I created this page mainly as a reminder and as something to get me to do this and not just let it fall by the wayside like so many of my other projects.
Anyway, what is an SKS? The SKS is a battle rifle developed during WWII and adopted in 1945 as the "Samozaryadnyj Karabin Simonova 45" or the Simonov Self-loading Carbine of 1945. It is a fairly cheap rifle with cheap ammo and very good reliability and reasonable accuracy up to medium ranges. It is in the same section as the M1 Garand or the FN FAL rifle. Not to be confused with an assault rifle like the AK-47, Steyr AUG, or the FA MAS. For far more detailed (and better descriptions) you can go through the two links to the left at the top.
My reason for creating this page.. I intend to attempt to build a bullpup stock for my SKS. It's a Chinese-manufactured Type-56 (I believe) with the usual machined parts. Right now my plans are for removing the comb from a beaten up stock I will get somewhere. I will then by a rather large block of wood and cut it to shape and cut out a groove in it to hold the remaining portion of the old stock. It would then be glued and screwed together (using recessed screws). The trigger linkage would be ran inside of the stock for obvious safety reasons with the new trigger/grip assembly just in front of the magazine. I don't intend to change the magazine in anyway as I intend this to be a "sporter" rifle in the end. It will be made legal to the best of my knowledge. A length or around 28 inches is what I am going for, 12 inches shorter than the standard rifle. I have yet to decide on what type of trigger linkage I will use.. It will probably end up being either being a pulling connecting rod or a wire. You might wonder why I don't simply cut a bullpup stock from scratch, well, that's not as easy as it sounds. That would mean my cutting the outside part of the stock (the visible portion) and then figuring out how to make the internal spacing and cutouts to hold the actual rifle. If it is too loose you can have a dangerous stock and if it is too tight, it can damage the rifle or prevent it from operating properly. I think you can begin to see why I'm going the route I am at first. I think that is all at the moment.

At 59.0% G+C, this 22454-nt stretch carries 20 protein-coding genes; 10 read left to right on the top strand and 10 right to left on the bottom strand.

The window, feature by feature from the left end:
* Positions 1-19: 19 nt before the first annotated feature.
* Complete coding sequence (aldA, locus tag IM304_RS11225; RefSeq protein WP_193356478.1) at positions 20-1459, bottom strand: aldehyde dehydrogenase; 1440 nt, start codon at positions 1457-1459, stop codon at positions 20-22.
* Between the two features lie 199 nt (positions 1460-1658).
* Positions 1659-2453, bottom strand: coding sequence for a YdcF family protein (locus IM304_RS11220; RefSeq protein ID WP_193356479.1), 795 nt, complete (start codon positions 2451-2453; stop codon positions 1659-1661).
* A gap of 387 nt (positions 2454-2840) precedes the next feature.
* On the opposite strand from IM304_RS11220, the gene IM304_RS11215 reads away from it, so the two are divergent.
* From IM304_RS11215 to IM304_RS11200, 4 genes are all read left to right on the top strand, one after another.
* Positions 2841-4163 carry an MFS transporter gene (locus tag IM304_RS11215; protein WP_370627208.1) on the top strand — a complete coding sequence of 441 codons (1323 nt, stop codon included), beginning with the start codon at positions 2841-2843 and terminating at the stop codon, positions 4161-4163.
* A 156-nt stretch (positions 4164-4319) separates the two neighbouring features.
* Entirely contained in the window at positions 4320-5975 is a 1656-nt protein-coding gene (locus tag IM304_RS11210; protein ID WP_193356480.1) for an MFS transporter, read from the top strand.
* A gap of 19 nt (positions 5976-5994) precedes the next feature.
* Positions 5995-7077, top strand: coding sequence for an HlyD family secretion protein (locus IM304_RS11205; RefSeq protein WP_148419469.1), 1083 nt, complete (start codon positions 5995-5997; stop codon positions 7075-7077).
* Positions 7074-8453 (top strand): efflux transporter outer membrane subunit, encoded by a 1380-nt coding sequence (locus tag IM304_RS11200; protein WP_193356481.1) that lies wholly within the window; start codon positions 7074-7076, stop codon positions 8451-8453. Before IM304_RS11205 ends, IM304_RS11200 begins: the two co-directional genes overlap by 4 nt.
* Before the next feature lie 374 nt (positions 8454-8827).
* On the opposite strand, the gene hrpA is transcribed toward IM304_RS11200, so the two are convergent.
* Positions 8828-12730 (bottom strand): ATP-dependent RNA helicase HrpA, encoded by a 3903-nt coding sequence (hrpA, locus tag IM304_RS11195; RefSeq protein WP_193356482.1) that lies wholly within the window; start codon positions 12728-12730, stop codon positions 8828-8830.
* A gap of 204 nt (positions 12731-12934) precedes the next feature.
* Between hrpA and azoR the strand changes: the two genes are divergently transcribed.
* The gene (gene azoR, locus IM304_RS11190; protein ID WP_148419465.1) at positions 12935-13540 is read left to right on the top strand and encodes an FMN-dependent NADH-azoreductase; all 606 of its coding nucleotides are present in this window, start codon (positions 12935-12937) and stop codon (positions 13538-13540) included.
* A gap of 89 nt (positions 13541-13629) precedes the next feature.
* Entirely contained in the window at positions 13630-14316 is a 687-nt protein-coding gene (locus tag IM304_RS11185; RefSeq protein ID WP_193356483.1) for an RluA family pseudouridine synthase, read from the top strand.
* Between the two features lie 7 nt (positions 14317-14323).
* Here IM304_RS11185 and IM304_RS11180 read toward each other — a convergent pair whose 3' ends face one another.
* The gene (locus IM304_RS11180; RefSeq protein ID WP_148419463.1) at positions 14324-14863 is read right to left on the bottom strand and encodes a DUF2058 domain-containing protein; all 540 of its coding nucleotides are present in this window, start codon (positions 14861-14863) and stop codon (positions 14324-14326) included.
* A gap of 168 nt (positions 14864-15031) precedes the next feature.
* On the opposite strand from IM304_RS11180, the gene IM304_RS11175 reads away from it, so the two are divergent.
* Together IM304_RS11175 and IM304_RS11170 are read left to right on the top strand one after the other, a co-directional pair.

Right now this page is blank but I hope to soon have a few images up and maybe some text explaining some facets of the project. If you have any information on other SKS conversion projects (past or present) I would be grateful if you could please email me with the information. I know there are several other people out there who have built custom bullpups out of SKS carbines but I can't seem to find any contact information for them. I don't intend to hide anything at the moment (for future patents, manufacture, etc) mainly because I doubt someone else could duplicate what I am trying to do and get it to work, if I do at all.
Kenneth King, 2004